NASHVILLE, Tenn. -- The decade since 42 Maury County Jail prisoners and visitors died in a Sunday afternoon arson fire has seen changes in safety codes -- but there is no guarantee a similar tragedy won't happen again.
'Could that fire happen again? It wasn't a big fire. It was a small fire, but the amount of smoke caused the damage. And a small fire could happen anywhere,' said Wink Brown, chief of administrative services for the Tennessee Fire Marshal's Office.
But Brown said chances of the tragedy being repeated have been considerably lessened by changes in requirements for jails -- changes such as ridding jails of polyurethane mattresses that ignite easily and spew toxic fumes.
The June 26, 1977, fire in Columbia -- about an hour's drive south of Nashville -- was started by a Wisconsin runaway held in a padded cell.
Within minutes after 16-year-old Andrew Zimmer touched off the fire with a borrowed match, 33 trapped prisoners and nine visitors were dead from the toxic fumes. Another 27 prisoners, including Zimmer, were injured.
A few of the prisoner-victims were awaiting trial for serious crimes, but most were serving short sentences for such offenses as public drunkenness.
Visitors were in a hallway outside the locked cells and in a visitors room when the small fire started. In each case, death was caused by the smoke, not the fire itself, as panicked visitors scrambled to escape.
The 14-year-old jail was considered safe because of its brick and steel construction, and was rated among the best in the state -- 18th out of 102 at the time.
'We didn't really think about a jail catching fire,' said Bob Farmer, former Maury County chief deputy.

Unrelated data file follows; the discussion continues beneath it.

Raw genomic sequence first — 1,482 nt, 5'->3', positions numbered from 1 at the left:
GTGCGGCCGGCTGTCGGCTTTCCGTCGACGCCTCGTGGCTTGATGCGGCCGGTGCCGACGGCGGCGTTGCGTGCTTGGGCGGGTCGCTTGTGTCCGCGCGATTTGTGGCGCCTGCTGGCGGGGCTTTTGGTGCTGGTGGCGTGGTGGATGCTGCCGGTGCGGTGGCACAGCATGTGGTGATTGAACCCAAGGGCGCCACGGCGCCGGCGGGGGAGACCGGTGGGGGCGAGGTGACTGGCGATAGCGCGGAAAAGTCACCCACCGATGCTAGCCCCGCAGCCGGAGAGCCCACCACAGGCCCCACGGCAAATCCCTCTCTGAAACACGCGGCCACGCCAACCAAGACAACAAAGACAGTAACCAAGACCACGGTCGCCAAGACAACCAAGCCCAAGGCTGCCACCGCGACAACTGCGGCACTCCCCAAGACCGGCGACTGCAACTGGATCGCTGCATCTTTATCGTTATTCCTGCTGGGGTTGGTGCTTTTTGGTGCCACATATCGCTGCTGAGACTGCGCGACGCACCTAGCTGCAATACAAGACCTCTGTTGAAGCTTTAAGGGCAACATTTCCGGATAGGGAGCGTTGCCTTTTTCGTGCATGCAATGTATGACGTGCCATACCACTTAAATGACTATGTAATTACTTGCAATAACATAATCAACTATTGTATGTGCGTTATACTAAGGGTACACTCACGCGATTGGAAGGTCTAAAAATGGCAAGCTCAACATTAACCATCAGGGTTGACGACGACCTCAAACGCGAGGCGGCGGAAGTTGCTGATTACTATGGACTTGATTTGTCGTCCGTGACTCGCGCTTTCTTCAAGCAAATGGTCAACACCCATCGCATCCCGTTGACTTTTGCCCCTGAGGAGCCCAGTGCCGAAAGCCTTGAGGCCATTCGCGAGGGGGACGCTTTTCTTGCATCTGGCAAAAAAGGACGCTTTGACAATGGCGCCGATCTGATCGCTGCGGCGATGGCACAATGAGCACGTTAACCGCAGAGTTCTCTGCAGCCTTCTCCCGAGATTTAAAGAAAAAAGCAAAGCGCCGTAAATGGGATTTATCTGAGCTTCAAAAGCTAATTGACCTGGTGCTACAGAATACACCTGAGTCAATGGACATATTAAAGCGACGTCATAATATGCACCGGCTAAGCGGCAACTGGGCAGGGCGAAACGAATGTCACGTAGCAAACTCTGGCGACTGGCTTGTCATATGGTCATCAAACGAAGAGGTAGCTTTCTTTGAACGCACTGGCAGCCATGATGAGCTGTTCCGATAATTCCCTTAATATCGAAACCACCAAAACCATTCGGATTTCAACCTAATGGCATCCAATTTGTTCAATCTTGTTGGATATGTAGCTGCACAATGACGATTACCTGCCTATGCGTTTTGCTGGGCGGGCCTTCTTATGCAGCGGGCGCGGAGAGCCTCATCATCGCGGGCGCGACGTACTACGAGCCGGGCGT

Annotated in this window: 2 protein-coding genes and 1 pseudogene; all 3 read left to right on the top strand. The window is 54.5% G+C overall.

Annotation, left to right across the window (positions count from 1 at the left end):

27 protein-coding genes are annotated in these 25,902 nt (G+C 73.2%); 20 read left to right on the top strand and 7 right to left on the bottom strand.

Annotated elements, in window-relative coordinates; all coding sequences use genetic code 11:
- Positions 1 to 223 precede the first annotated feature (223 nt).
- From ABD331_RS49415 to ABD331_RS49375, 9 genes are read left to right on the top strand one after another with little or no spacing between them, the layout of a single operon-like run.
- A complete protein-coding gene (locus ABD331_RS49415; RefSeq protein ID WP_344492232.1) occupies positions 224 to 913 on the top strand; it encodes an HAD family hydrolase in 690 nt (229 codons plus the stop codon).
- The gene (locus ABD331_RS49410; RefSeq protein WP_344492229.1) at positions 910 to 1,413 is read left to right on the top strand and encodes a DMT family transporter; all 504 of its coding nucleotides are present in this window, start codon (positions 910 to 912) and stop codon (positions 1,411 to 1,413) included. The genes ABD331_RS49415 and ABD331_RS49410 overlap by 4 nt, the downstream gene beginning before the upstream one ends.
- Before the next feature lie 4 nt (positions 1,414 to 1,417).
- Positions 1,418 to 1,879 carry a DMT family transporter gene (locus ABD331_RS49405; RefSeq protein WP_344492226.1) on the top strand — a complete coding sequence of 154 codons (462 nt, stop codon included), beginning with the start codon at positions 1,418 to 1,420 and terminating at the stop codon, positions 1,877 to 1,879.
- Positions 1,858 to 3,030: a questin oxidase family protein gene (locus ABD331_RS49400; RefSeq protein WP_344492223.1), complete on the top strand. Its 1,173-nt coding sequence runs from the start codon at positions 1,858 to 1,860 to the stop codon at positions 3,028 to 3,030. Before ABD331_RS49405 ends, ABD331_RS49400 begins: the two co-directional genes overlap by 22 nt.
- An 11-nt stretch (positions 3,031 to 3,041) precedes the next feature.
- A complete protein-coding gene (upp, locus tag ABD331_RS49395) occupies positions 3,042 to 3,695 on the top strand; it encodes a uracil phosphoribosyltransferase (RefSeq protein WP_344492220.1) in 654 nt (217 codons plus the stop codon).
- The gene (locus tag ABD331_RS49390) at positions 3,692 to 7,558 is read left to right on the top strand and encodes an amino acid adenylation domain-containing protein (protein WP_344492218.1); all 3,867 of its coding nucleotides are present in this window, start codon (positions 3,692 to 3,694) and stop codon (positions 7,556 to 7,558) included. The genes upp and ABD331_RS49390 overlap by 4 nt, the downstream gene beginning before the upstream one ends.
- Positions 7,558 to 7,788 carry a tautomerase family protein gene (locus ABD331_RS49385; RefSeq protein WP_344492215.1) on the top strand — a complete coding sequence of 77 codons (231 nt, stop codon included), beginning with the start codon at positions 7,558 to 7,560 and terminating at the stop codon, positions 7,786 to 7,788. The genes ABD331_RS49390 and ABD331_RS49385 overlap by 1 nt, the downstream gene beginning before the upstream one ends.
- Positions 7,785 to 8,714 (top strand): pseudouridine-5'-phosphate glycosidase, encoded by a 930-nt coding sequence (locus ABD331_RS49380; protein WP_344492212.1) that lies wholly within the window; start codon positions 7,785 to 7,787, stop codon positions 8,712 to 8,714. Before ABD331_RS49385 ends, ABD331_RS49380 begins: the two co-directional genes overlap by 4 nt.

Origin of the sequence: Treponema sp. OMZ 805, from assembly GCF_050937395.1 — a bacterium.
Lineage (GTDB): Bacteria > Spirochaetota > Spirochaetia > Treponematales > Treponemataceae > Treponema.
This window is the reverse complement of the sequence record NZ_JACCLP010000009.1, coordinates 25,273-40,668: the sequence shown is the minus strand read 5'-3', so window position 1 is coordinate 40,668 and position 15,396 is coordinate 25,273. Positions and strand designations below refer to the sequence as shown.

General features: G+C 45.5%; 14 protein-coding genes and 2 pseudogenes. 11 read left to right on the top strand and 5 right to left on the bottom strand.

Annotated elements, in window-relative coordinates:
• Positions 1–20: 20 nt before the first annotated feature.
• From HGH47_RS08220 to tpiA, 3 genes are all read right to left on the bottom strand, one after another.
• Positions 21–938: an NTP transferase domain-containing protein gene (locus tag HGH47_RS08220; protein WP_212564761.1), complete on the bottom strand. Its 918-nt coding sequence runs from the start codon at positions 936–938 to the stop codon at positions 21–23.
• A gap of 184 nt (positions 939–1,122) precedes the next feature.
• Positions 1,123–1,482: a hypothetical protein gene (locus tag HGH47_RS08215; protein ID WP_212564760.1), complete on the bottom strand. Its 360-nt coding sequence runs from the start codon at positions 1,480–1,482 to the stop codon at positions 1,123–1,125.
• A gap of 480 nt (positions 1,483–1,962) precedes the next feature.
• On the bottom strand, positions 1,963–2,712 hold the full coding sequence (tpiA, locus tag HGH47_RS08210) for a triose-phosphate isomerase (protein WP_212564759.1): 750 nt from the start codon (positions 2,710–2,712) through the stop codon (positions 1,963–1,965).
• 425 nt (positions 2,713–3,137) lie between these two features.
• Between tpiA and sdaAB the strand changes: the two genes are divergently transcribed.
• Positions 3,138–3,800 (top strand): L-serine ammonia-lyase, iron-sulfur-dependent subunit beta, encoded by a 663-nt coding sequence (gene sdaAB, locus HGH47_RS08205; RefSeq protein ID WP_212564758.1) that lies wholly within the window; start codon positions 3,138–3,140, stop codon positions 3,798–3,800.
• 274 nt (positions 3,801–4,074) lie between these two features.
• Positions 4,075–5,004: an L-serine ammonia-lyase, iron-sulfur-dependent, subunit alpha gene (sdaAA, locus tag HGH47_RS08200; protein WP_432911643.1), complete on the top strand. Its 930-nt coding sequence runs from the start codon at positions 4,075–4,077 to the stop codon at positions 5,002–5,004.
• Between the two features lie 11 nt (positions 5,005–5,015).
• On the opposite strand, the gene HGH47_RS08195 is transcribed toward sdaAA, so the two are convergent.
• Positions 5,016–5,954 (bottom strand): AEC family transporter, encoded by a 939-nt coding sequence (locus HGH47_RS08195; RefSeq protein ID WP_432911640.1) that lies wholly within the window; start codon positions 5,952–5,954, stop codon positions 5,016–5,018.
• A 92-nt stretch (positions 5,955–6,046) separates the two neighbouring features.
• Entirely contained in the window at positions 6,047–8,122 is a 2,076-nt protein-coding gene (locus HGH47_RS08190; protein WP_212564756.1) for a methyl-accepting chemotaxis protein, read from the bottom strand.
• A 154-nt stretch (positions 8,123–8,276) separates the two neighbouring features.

But what Farmer and other jailers didn't foresee was Zimmer's access to a match, the rapidly spreading smoke from mattresses padding the walls of his cell, and a set of dropped keys.
As thick black smoke spread from Zimmer's cell, Deputy Jerry Dickey ran to unlock other doors. But in the panic, the jailhouse keys were kicked from his hand and remained lost for 12 deadly minutes.
The missing keys meant prisoners were trapped in their cells because there was no backup system to open all of the doors at once with the push of a button.
Officials now say the Columbia deaths were not completely in vain. Because of the fire -- one of the nation's worst jail fires - improvements have been made throughout Tennessee and in other states, Brown said.
'It's been reflected in the type of construction and the addition of sprinkler systems,' he said.
He said the National Fire Protection Association and National Bureau of Standards conducted investigations and made recommendations for jails across the country. The Columbia tragedy is one of three fires mentioned in a Fire Protection Association slide show.
'I'm sure the Columbia fire did result in some of the codes,' said Brown, a fireman in neighboring Williamson County on the day Maury County made headlines across the nation.
'I was on the scene about 15 minutes after the call went out. I was involved in the removal. By the time I got there, there was mass confusion on the radios, but on the scene it was pretty well organized.'
Emergency workers and witnesses say they never will forget the screams of prisoners trapped in their cells and grieving family members as they learned the names of those killed.
'For weeks I couldn't sleep. I'd just lie awake,' said Columbia police officer Frank Duncan.
Lawsuits brought by the families of victims dragged on for about eight years, said County Attorney Will Dale. The final payout by insurance companies for the county and companies that manufactured the polyurethan was about $1.5 million, he said.
'The real thing was the foam insulation that was burned,' he said.
Zimmer, the boy who started the fire, refuses to discuss it now. He spent 18 months behind bars for his part in the fire and returned home to Superior, Wis.
'I don't want to talk about it. It would just dredge up old memories,' Zimmer said.
But as tragic as the fire was and as unnecesary as the deaths were, officials point out it may have saved other lives.
Bill Wamsley, director of the Fire Marshal's engineering plans review section, said the pre-Columbia fire safety code included a page and a half on 'how life safety should be applied to jails.'
'Now there are 15pages in depth,' he said.